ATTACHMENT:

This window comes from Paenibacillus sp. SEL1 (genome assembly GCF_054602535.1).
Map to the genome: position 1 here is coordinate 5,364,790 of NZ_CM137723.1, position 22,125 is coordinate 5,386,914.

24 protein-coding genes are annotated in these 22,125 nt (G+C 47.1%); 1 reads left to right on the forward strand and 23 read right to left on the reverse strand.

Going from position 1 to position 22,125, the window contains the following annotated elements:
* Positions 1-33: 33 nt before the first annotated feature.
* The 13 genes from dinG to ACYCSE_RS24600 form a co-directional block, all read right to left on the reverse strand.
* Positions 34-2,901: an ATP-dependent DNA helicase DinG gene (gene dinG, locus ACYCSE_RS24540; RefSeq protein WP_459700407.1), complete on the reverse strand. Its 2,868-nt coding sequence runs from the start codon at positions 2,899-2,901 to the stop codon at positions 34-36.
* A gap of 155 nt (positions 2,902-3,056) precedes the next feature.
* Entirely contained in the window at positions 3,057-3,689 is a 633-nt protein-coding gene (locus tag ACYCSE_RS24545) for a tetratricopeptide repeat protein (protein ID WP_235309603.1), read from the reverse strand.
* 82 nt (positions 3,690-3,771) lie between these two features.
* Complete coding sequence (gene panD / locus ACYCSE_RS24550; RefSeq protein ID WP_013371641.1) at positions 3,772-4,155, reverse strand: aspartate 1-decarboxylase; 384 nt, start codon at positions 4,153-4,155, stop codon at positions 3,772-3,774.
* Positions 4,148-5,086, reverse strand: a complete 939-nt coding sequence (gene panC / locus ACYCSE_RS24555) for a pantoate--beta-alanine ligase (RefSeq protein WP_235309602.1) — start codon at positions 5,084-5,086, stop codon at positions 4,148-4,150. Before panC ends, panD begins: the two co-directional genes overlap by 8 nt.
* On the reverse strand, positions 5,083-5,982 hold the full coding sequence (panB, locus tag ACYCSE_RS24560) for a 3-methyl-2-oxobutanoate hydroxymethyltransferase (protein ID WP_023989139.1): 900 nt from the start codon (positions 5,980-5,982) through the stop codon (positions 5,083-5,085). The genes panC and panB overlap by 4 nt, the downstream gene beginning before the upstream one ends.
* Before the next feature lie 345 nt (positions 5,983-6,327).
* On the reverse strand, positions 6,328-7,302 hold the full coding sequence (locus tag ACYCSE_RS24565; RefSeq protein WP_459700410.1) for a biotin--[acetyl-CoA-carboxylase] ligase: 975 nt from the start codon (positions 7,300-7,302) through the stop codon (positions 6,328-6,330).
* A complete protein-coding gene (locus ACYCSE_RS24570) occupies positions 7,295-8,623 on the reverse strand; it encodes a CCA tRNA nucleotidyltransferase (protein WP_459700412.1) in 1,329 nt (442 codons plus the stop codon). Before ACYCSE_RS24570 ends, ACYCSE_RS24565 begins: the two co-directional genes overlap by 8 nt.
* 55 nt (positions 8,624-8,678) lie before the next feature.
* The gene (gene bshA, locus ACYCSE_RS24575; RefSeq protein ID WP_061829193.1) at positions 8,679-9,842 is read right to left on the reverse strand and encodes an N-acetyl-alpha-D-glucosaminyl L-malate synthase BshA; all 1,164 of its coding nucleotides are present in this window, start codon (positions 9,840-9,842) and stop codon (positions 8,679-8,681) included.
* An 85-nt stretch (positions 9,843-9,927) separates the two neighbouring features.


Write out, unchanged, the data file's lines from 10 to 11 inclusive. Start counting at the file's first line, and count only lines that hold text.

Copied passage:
* 82 nt (positions 3,690-3,771) lie between these two features.
* Complete coding sequence (gene panD / locus ACYCSE_RS24550; RefSeq protein ID WP_013371641.1) at positions 3,772-4,155, reverse strand: aspartate 1-decarboxylase; 384 nt, start codon at positions 4,153-4,155, stop codon at positions 3,772-3,774.